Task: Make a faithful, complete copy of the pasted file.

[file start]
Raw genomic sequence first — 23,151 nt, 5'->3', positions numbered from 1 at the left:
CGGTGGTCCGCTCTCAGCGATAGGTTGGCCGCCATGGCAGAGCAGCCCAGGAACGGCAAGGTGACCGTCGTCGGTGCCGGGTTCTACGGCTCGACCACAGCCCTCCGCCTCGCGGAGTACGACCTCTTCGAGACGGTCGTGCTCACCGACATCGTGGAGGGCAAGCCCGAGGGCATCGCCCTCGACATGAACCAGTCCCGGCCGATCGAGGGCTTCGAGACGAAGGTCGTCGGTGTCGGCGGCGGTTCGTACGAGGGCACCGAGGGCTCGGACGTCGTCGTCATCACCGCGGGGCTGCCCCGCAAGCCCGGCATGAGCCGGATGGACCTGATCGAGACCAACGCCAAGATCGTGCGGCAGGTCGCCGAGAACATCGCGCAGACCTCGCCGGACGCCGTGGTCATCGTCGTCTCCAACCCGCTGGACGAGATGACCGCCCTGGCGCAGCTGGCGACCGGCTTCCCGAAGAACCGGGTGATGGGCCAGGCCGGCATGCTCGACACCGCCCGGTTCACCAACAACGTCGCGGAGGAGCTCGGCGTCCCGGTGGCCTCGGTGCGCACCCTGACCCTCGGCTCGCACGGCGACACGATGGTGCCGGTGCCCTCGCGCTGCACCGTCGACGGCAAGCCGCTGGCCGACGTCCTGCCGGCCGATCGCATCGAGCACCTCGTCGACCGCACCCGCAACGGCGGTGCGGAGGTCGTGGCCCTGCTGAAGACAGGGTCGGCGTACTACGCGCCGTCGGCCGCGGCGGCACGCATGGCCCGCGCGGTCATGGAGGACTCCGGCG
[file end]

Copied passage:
Raw genomic sequence first — 23,151 nt, 5'->3', positions numbered from 1 at the left:
CGGTGGTCCGCTCTCAGCGATAGGTTGGCCGCCATGGCAGAGCAGCCCAGGAACGGCAAGGTGACCGTCGTCGGTGCCGGGTTCTACGGCTCGACCACAGCCCTCCGCCTCGCGGAGTACGACCTCTTCGAGACGGTCGTGCTCACCGACATCGTGGAGGGCAAGCCCGAGGGCATCGCCCTCGACATGAACCAGTCCCGGCCGATCGAGGGCTTCGAGACGAAGGTCGTCGGTGTCGGCGGCGGTTCGTACGAGGGCACCGAGGGCTCGGACGTCGTCGTCATCACCGCGGGGCTGCCCCGCAAGCCCGGCATGAGCCGGATGGACCTGATCGAGACCAACGCCAAGATCGTGCGGCAGGTCGCCGAGAACATCGCGCAGACCTCGCCGGACGCCGTGGTCATCGTCGTCTCCAACCCGCTGGACGAGATGACCGCCCTGGCGCAGCTGGCGACCGGCTTCCCGAAGAACCGGGTGATGGGCCAGGCCGGCATGCTCGACACCGCCCGGTTCACCAACAACGTCGCGGAGGAGCTCGGCGTCCCGGTGGCCTCGGTGCGCACCCTGACCCTCGGCTCGCACGGCGACACGATGGTGCCGGTGCCCTCGCGCTGCACCGTCGACGGCAAGCCGCTGGCCGACGTCCTGCCGGCCGATCGCATCGAGCACCTCGTCGACCGCACCCGCAACGGCGGTGCGGAGGTCGTGGCCCTGCTGAAGACAGGGTCGGCGTACTACGCGCCGTCGGCCGCGGCGGCACGCATGGCCCGCGCGGTCATGGAGGACTCCGGCG